Horticulture Review — Exploring a Garden’s Delights

An image of the Horticulture game

Horticulture, designed by Nate & Jake Jenne and published by Last Night Games, is a flip and write game that challenges gamers to work collaboratively on a garden. In my experiences playing it, I’ve found Horticulture to be an incredibly relaxing yet puzzling experience due to the consistent surprises you end up laying out for yourself.

Let’s dig in.

The packaging is pretty simple, a sturdy, low-profile box houses a pad of 100 double-sided Garden Sheets, 54 Cards detailing the various plants, and some pencils! I do wish they were colored pencils, as this game has a lot of drawing to it, and depending on your table, creativity can flourish.

An image of the Horticulture game materials

Horticulture comes with double sided garden sheets, game cards, and pencils!

The Gameplay is also pretty simple.  The goal of the game is to collect points through a few different mechanisms, with the primary being groupings of similar plants. There’s also a series of bonuses you achieve over the course of the game, and it ends up being very easy to remember for repeated playthroughs.

At the beginning of the game, players start by making decisions about what plants will exist along the walls of the garden, the path that will cut through the garden, and what plants they would like to place next to each other. These decisions will affect the score at the end of the game. Then, players choose where their garden gnome will live, which adds a 2x bonus to plant groupings around it.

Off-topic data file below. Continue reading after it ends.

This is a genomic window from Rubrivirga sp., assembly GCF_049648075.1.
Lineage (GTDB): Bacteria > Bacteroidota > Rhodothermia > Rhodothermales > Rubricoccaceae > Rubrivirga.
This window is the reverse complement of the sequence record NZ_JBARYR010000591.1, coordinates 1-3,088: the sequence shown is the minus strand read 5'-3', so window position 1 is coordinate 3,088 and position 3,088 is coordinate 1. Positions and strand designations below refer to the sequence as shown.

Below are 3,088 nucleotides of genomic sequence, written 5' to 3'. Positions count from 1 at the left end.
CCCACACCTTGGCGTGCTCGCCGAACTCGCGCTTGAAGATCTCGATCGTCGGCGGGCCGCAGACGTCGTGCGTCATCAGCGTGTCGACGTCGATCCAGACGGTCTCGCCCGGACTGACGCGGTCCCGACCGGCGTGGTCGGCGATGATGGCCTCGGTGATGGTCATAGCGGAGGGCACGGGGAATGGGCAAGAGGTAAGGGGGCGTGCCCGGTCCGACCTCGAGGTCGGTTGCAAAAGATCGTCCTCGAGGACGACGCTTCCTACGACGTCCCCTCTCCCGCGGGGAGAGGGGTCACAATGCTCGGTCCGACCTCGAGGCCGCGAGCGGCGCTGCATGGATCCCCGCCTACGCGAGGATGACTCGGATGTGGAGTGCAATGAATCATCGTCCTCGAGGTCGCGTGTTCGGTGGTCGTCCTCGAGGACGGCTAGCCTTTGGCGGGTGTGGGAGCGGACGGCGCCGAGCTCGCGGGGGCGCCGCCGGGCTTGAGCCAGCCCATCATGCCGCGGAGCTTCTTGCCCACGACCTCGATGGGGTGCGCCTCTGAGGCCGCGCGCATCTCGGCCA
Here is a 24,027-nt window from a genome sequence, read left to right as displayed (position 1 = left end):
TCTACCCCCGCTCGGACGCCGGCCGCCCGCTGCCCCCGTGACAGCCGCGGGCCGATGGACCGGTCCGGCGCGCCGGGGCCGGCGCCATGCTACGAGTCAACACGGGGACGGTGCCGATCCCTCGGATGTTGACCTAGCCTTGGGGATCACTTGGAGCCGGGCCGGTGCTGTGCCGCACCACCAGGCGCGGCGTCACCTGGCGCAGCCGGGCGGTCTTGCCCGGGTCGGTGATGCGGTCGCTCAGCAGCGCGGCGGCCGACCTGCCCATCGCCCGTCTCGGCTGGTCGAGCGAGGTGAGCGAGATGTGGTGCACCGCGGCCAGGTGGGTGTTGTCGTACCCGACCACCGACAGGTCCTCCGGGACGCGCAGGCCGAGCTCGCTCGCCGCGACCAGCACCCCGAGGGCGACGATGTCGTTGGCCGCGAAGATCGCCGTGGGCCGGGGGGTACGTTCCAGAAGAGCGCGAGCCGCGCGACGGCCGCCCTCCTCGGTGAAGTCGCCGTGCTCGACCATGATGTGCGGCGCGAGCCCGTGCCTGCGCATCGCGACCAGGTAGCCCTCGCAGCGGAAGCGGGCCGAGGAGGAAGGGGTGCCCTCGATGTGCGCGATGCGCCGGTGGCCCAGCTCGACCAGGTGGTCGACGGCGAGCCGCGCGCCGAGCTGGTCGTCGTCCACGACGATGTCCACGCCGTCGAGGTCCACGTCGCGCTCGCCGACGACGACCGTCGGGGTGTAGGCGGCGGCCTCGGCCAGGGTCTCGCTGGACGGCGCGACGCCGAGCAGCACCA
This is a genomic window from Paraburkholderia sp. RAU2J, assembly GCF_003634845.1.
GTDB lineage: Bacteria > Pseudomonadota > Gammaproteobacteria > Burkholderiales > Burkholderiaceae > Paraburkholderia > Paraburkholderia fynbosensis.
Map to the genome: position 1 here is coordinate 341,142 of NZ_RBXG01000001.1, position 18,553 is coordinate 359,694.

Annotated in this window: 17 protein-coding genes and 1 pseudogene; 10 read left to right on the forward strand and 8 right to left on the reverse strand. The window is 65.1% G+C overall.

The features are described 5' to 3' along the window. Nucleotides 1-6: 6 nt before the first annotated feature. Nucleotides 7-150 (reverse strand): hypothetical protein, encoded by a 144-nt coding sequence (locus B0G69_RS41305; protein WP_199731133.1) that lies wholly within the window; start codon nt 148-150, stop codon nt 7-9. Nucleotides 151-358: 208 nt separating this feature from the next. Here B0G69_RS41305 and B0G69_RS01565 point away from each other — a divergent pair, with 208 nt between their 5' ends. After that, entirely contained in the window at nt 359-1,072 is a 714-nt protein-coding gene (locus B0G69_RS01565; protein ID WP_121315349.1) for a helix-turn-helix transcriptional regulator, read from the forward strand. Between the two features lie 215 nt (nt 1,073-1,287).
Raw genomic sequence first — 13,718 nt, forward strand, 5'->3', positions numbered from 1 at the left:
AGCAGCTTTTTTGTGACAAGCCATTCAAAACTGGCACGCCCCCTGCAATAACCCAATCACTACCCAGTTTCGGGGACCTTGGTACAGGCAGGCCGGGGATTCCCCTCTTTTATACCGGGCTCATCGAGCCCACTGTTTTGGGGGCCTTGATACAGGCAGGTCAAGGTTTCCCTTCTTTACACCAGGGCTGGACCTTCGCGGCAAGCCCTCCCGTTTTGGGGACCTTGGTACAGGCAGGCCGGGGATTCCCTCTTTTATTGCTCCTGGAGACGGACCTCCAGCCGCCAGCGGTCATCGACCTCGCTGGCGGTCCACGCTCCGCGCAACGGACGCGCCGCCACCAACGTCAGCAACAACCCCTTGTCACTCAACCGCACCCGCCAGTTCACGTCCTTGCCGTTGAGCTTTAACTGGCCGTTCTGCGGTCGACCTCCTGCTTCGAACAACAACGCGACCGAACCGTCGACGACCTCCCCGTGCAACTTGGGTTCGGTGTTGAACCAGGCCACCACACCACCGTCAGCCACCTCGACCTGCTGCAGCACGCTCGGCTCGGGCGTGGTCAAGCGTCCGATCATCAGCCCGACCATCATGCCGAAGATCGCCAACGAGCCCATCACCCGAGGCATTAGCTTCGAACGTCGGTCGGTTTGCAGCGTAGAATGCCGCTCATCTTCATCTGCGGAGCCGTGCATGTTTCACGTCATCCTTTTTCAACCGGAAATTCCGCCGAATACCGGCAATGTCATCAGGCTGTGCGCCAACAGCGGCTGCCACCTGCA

Then, the twist. Players cooperatively design their garden path, meaning that every player has the same path to deal with. In my testing, this can make or break any strategy you may have had in place. If you were planning on putting 6 grapes around the gnome, you might be dealing with a path that completely breaks that strategy. It adds a level of puzzle thinking that I honestly appreciated, and I laughed each time my goals fell apart at the start.

An image of the Horticulture gameplay

The garden path can greatly challenge players.

After setup is done, a player is chosen to go to the market and draw cards. The cards are simply illustrated, which is a good thing because players will be redrawing these plants on the sheet.  The person who draws comes back with topiaries, root vegetables, berries, or flowers. Then players figure out which plant goes where, depending on their individual strategies. Repeat this process until the deck is exhausted, and then players tally up the score.

An image of the Horticulture gameplay

It takes time to become great at this game but it’s so relaxing, you won’t notice the time going by.

The back of each garden pad offers a more challenging mode, where players need to plot around rocks, and there are solo rules, but the game remains the same.

This game is so relaxing. Typically, games take about 20 minutes, but you can play more quickly if you want…but to be honest, why rush it? I think the point of Horticulture is much like real gardening. Taking time to plan, handling plants with care, and reveling in your successes. Learning how to deal with unexpected situations and figuring out how to maximize what the earth can give you is the point of the game.

Ultimately, Horticulture is one of the most peaceful experiences I’ve had with a game, and I happily recommend it to anyone of any level of experience with board games.

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Randy is a designer, nerd, and mini painter. He's been painting since 2015, and has learned a lot in his time! Come with him as he continues to push his craft forward, always down to try new techniques, tools, and paints!




Review Guidelines

Much like real gardening, Horticulture is a relaxing experience that can be puzzling and challenging, Players of all experiences and age ranges will enjoy this chill entry on game nights, guaranteed.

Randy Gregory II

Unless otherwise stated, the product in this article was provided for review purposes.

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